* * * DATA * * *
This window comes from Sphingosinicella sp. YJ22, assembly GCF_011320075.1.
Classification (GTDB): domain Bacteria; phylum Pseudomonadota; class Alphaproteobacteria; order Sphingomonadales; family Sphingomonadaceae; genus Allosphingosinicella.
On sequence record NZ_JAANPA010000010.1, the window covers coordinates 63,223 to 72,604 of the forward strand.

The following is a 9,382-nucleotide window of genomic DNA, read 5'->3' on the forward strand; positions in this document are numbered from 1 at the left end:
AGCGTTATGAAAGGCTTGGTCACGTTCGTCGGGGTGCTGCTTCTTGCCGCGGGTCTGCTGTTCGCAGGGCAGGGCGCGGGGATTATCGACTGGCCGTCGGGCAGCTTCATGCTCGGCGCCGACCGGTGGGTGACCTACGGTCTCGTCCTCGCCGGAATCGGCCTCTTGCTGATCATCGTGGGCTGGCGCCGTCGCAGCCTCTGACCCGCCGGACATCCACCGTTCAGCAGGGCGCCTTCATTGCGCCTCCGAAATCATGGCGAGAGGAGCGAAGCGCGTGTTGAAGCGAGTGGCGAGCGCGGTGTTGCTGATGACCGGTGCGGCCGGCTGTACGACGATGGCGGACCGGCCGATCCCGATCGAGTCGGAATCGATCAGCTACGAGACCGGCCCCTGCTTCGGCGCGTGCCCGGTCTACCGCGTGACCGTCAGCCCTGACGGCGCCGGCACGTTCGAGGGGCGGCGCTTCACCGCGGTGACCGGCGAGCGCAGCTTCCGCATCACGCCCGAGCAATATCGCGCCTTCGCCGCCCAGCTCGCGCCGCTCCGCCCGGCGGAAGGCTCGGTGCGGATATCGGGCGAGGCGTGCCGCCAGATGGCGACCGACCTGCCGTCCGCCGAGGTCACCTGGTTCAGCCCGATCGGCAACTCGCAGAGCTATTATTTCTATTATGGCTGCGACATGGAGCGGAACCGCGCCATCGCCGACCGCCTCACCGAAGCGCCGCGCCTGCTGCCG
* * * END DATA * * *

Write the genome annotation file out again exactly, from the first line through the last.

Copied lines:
This window comes from Sphingosinicella sp. YJ22, assembly GCF_011320075.1.
Classification (GTDB): domain Bacteria; phylum Pseudomonadota; class Alphaproteobacteria; order Sphingomonadales; family Sphingomonadaceae; genus Allosphingosinicella.
On sequence record NZ_JAANPA010000010.1, the window covers coordinates 63,223 to 72,604 of the forward strand.

The following is a 9,382-nucleotide window of genomic DNA, read 5'->3' on the forward strand; positions in this document are numbered from 1 at the left end:
AGCGTTATGAAAGGCTTGGTCACGTTCGTCGGGGTGCTGCTTCTTGCCGCGGGTCTGCTGTTCGCAGGGCAGGGCGCGGGGATTATCGACTGGCCGTCGGGCAGCTTCATGCTCGGCGCCGACCGGTGGGTGACCTACGGTCTCGTCCTCGCCGGAATCGGCCTCTTGCTGATCATCGTGGGCTGGCGCCGTCGCAGCCTCTGACCCGCCGGACATCCACCGTTCAGCAGGGCGCCTTCATTGCGCCTCCGAAATCATGGCGAGAGGAGCGAAGCGCGTGTTGAAGCGAGTGGCGAGCGCGGTGTTGCTGATGACCGGTGCGGCCGGCTGTACGACGATGGCGGACCGGCCGATCCCGATCGAGTCGGAATCGATCAGCTACGAGACCGGCCCCTGCTTCGGCGCGTGCCCGGTCTACCGCGTGACCGTCAGCCCTGACGGCGCCGGCACGTTCGAGGGGCGGCGCTTCACCGCGGTGACCGGCGAGCGCAGCTTCCGCATCACGCCCGAGCAATATCGCGCCTTCGCCGCCCAGCTCGCGCCGCTCCGCCCGGCGGAAGGCTCGGTGCGGATATCGGGCGAGGCGTGCCGCCAGATGGCGACCGACCTGCCGTCCGCCGAGGTCACCTGGTTCAGCCCGATCGGCAACTCGCAGAGCTATTATTTCTATTATGGCTGCGACATGGAGCGGAACCGCGCCATCGCCGACCGCCTCACCGAAGCGCCGCGCCTGCTGCCG